“I did.” Naar scrunched his nose, irritated. He hated that these foul mages of Barrachas weren’t afraid of him. He had longed to test his magical prowess against theirs but refrained due to being unable to discern the full extent of their powers, he did not like entering into a fight he had little foreknowledge of. Ignoring the impudence of the mage, he directed him over to Josclyn who seemed to squirm more in the presence of the black robed figure.

“The next part of this experiment, I need you to force the fairy to merge with the Kokiri after I’ve killed her. You need to keep them alive long enough for that to happen. Can you do this?” Naar’s eyes bore into the man’s irises, the mage simply nodded in understanding.

The abhorrent mage knelt down to the nude girl and unfurled his robes to reveal two wrinkled hands, the skin barely hanging on the bones. The pallid color of his palms was nauseating to look at, with the veins clearly visible under the epidermis. Each of the girls tried to shy away from the repulsive being but could not get far before gasping for air and whimpering as the collars and shackles dug welts into their skin.

Naar stalked back with the fairy before handing it to the mage who took the writhing creature and held it firmly in his fist. Without another word between them, Naar took the dagger and rammed it deep into Josclyn’s chest, she gasped heavily as she felt the cold steel penetrate her heart. Within seconds she hung limp, held up inches from the ground by the chains shackling her to the posts, the fairy screeched an accompanying tiny yelp before lying still.

“Place the fairy in her now!” Naar demanded, slightly worried they may not be fast enough.

The aura of magick penetrated the air as the mage chanted in unknown tongues. Placing the lifeless sprite onto the laceration, a small glow began to form around the two wilted bodies. The luminescence grew to greater proportions, causing the mage to release his hold on the fairy and retreat to the far corner of the tent.

Naar, unhindered by the blinding light, turned his eyes back on Josclyn as the glow faded to see a fully healed Kokiri. Quickly acting on his hunch, he took out a small wooden sliver from a belt pouch. Opening her mouth, he jammed the piece of wood deep into her tongue, watching it slowly dissolve into the flesh.

A malevolent grin spread across Naar’s face as he looked upon Josclyn’s childlike face, her eyes fluttered open to view him curiously. He began laughing as gossamer wings slowly unfolded from her back, languidly wavering behind her. He had finally done it, now to test his theory. Taking his dagger, he sliced open her abdomen, watching the girl snarl and spit at him, wanting to tear him apart. Within minutes, the wound had closed in on itself, but the Kokiri was as cannibalistic as ever.

Naar turned to the black robed mage, “Once she finishes her initial bout of hunger, I will need you to bend them to my will. I have great plans for these five.” The mage bowed low at the general’s request. Naar walked over to secure another fairy.

It had been a long few weeks traveling hard across the southern Nevachrean plains. The conjured horse gave out about a moon prior to reaching Yolland. If it weren’t for the trained movements of Merin and Impa at the time of vaporization, they would have face planted the moment it was gone. Ganondorf and Apolloni surged ahead on Appa, promising they would make way for their appearance when they finally reached the village.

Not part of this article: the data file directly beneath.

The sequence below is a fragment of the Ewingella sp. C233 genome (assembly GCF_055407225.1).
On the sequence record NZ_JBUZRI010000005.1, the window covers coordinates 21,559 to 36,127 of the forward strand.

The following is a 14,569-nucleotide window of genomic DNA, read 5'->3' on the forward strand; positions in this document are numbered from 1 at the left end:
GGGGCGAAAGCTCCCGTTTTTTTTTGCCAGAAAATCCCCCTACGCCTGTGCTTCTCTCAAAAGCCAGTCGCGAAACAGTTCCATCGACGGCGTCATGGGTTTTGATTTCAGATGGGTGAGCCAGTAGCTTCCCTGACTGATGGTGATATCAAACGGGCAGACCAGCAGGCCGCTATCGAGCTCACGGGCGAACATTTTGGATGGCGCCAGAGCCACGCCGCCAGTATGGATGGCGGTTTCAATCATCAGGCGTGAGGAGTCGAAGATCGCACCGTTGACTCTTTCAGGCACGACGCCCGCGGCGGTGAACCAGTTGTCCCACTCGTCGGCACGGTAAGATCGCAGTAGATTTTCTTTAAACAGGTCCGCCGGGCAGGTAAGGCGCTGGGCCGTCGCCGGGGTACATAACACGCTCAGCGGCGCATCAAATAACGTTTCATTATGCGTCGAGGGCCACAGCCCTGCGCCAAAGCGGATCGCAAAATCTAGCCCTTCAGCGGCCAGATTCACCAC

Talon was chivalrous enough to offer Tellah to the two women once this occurred. Impa happily declined, preferring to walk the remaining distance. Merin seemed to be the only one to take advantage of his proposition. It was slow going with Talon and Impa keeping up with the trotting horse, but they finally made it to Yolland the next evening. As expected, Ganondorf had notified the villagers ahead of time and an available room was made ready for them when they reached Yolland.

They stayed a single night before heading out the next day. They procured an additional steed that Impa and Merin could ride on before setting forth towards the northern pass into the Lost Woods on the southern border of Hyrule. Ganondorf made a point to have the villagers relay a message back to Ingo and the others should they come this way that they were well and not to worry. Gratefully thanking them for their assistance, they turned northwards towards the Ordon province.

It was high noon when they spotted the first glimmers of the tree line signaling the end of the first segment of their journey. They merely had to travel up along the mountain path leading over the range on the border of Hyrule and into the forest beyond. Realizing they would reach the woods within the hour, they leisurely let their horses graze on the shimmering grass around them while they planned their next move.

“It has honestly been a pretty smooth journey, all things considered.” Impa admitted as she gazed eastward at the small dots on the horizon, signaling the final vestiges of the abominable army.

Merin nodded as she patted Tellah lovingly, all Gerudo adored horses and considered them faithful companions and partners in war. “I’m surprised we haven’t encountered any resistance thus far.”

Talon frowned as he looked northwards towards the pass, “That may be true, but we must look out fer the army traveling over the pass. It is how they have been getting into Hyrule!” He warned.

Impa followed his gaze, “We might have to find an alternative route around. I don’t think we’d be able to sneak by unnoticed by so massive a horde along that narrow pass.” Lingering on the mountain range, she turned towards Ganondorf and Apolloni who were whispering in hushed tones next to Appa. She jerked her chin in their direction, “They’ve been oddly compliant. What do you suppose they are talking about?” Impa inquired doubtingly.

Merin shrugged, “I don’t ask, I don’t question. My role in life is to obey the laws of my elders and my king. Who am I to judge or query what my king does or desires?”

Talon crossed his arms as he stared at the two of them whispering, “Sounds like a confined life ta me. I didn’t like it when I was living with ya all, and I don’t like it now. Obeying mindlessly is no life at all.” He asserted.

“Be that as it may,” Merin started indifferently, “I still am bound by the laws of my tribe. Did you know I was initially sent on this quest to ensure that Link stayed true to his course at discovering and destroying the source of the Nevachreans’ power? I was actually tasked to kill him if he strayed.” She disclosed freely.

“I’m glad you didn’t, I might have taken issue with that.” Impa pointed out casually.